On 16 October 1834, fire broke out under the Lords Chamber of the Palace of Westminster, and quickly took hold. Within hours the whole site was engulfed in flames, the fire burning throughout the night, watched by thousands of people on Westminster Bridge and in the streets.
'Some commentators viewed the fire as divine retribution ...'
One spectator described it as ‘certainly the grandest thing we have ever witnessed’. Journalists recounted the progress of the fire as if it were a major theatrical event, and artists such as JMW Turner produced spectacular paintings as a visual record of this historic moment.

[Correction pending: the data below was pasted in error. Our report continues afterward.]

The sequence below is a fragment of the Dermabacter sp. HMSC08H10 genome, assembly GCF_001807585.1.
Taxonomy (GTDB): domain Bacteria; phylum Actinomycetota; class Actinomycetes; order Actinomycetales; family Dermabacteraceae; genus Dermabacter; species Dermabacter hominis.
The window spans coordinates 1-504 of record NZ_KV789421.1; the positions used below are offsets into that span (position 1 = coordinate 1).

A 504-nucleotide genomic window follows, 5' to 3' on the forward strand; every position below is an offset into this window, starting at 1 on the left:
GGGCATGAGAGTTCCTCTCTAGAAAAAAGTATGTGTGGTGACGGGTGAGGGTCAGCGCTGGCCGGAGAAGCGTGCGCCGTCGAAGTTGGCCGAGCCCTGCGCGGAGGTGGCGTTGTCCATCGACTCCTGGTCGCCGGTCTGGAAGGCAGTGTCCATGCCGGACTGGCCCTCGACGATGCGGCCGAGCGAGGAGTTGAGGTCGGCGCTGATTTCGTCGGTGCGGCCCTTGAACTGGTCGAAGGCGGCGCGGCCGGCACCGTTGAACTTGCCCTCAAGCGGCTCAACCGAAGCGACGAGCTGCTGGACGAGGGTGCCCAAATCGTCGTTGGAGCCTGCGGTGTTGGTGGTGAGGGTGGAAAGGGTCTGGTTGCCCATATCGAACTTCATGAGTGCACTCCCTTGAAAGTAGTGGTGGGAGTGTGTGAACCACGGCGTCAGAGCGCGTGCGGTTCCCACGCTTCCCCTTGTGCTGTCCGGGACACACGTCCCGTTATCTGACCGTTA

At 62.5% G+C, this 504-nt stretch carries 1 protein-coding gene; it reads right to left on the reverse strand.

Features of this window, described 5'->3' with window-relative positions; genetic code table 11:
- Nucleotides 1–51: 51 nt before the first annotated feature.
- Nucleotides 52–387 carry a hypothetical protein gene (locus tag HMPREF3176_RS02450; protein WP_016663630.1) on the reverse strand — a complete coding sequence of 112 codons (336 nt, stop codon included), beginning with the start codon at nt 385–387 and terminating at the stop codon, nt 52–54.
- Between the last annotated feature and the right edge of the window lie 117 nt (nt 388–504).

By the following day, most of the central area was in ruins. Some commentators viewed the fire as divine retribution for the recent parliamentary reforms and others as a sign of more significant political changes to come. In the history of the Palace of Westminster, it was certainly the best opportunity since the 16th century for a modern, purpose-built structure for the houses of Parliament.